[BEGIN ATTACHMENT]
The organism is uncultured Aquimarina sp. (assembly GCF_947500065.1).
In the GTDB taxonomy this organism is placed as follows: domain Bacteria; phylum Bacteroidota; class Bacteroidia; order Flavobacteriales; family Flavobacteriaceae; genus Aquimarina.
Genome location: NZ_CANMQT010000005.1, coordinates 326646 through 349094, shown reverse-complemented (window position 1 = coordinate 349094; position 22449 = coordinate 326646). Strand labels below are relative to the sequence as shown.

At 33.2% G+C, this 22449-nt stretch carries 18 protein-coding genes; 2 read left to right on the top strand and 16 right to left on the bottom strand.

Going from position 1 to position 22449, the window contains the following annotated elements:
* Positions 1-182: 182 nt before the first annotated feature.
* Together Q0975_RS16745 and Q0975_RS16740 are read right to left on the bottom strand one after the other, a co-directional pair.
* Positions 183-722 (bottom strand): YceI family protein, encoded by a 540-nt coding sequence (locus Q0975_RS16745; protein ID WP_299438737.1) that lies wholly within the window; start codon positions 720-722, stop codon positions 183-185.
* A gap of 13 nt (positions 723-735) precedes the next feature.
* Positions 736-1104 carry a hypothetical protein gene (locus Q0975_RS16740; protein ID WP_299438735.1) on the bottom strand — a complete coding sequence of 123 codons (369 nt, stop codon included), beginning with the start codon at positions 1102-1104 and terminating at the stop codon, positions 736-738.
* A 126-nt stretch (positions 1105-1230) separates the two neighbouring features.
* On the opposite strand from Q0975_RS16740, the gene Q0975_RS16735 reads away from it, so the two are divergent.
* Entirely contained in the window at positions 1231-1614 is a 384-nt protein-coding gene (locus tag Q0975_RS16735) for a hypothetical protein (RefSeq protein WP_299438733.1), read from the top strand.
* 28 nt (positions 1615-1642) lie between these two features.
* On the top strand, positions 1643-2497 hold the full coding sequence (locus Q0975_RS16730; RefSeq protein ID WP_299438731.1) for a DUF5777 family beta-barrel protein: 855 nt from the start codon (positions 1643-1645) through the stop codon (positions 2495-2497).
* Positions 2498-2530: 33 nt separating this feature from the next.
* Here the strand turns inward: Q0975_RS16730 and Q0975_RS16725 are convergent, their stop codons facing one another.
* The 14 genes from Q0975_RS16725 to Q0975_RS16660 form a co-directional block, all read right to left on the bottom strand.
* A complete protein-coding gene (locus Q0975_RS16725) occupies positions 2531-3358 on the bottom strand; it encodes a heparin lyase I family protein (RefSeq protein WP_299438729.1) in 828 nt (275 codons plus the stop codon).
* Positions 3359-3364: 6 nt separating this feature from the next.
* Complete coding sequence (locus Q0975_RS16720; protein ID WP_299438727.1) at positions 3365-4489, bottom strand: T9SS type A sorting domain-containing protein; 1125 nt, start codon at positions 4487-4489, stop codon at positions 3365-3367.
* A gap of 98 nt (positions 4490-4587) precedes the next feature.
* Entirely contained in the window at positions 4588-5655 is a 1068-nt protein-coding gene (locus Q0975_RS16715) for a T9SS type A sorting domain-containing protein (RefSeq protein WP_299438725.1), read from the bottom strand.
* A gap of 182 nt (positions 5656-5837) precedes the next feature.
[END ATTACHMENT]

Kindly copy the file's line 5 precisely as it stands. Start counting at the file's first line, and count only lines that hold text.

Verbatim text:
Going from position 1 to position 22449, the window contains the following annotated elements: